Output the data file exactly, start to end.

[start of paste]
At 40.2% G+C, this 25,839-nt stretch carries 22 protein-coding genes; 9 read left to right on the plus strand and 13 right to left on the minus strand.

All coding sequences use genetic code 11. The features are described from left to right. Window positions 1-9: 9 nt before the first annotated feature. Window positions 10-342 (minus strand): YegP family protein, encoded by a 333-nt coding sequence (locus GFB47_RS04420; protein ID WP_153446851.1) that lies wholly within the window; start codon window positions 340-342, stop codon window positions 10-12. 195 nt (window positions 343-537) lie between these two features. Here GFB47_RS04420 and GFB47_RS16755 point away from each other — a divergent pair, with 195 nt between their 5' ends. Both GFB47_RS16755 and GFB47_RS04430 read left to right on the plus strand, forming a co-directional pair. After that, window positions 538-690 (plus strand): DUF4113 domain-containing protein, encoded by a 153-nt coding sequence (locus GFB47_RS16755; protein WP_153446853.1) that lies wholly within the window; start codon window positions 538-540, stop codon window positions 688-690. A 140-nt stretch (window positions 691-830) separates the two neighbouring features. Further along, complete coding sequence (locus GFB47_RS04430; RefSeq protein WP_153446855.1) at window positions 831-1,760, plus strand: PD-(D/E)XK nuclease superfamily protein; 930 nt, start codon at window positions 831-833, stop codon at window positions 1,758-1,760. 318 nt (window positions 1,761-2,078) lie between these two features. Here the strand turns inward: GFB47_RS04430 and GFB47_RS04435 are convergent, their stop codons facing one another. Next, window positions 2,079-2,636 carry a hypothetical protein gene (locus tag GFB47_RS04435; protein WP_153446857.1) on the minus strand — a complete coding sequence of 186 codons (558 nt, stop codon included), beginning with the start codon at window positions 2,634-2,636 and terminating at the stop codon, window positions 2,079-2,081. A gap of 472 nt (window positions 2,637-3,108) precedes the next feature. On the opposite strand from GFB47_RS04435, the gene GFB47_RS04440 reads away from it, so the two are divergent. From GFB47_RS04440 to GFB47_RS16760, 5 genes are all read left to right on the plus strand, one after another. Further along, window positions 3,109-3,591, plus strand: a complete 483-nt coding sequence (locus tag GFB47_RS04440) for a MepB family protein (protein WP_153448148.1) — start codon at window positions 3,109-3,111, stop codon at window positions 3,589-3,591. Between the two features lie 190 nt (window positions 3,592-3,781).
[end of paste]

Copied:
At 40.2% G+C, this 25,839-nt stretch carries 22 protein-coding genes; 9 read left to right on the plus strand and 13 right to left on the minus strand.

All coding sequences use genetic code 11. The features are described from left to right. Window positions 1-9: 9 nt before the first annotated feature. Window positions 10-342 (minus strand): YegP family protein, encoded by a 333-nt coding sequence (locus GFB47_RS04420; protein ID WP_153446851.1) that lies wholly within the window; start codon window positions 340-342, stop codon window positions 10-12. 195 nt (window positions 343-537) lie between these two features. Here GFB47_RS04420 and GFB47_RS16755 point away from each other — a divergent pair, with 195 nt between their 5' ends. Both GFB47_RS16755 and GFB47_RS04430 read left to right on the plus strand, forming a co-directional pair. After that, window positions 538-690 (plus strand): DUF4113 domain-containing protein, encoded by a 153-nt coding sequence (locus GFB47_RS16755; protein WP_153446853.1) that lies wholly within the window; start codon window positions 538-540, stop codon window positions 688-690. A 140-nt stretch (window positions 691-830) separates the two neighbouring features. Further along, complete coding sequence (locus GFB47_RS04430; RefSeq protein WP_153446855.1) at window positions 831-1,760, plus strand: PD-(D/E)XK nuclease superfamily protein; 930 nt, start codon at window positions 831-833, stop codon at window positions 1,758-1,760. 318 nt (window positions 1,761-2,078) lie between these two features. Here the strand turns inward: GFB47_RS04430 and GFB47_RS04435 are convergent, their stop codons facing one another. Next, window positions 2,079-2,636 carry a hypothetical protein gene (locus tag GFB47_RS04435; protein WP_153446857.1) on the minus strand — a complete coding sequence of 186 codons (558 nt, stop codon included), beginning with the start codon at window positions 2,634-2,636 and terminating at the stop codon, window positions 2,079-2,081. A gap of 472 nt (window positions 2,637-3,108) precedes the next feature. On the opposite strand from GFB47_RS04435, the gene GFB47_RS04440 reads away from it, so the two are divergent. From GFB47_RS04440 to GFB47_RS16760, 5 genes are all read left to right on the plus strand, one after another. Further along, window positions 3,109-3,591, plus strand: a complete 483-nt coding sequence (locus tag GFB47_RS04440) for a MepB family protein (protein WP_153448148.1) — start codon at window positions 3,109-3,111, stop codon at window positions 3,589-3,591. Between the two features lie 190 nt (window positions 3,592-3,781).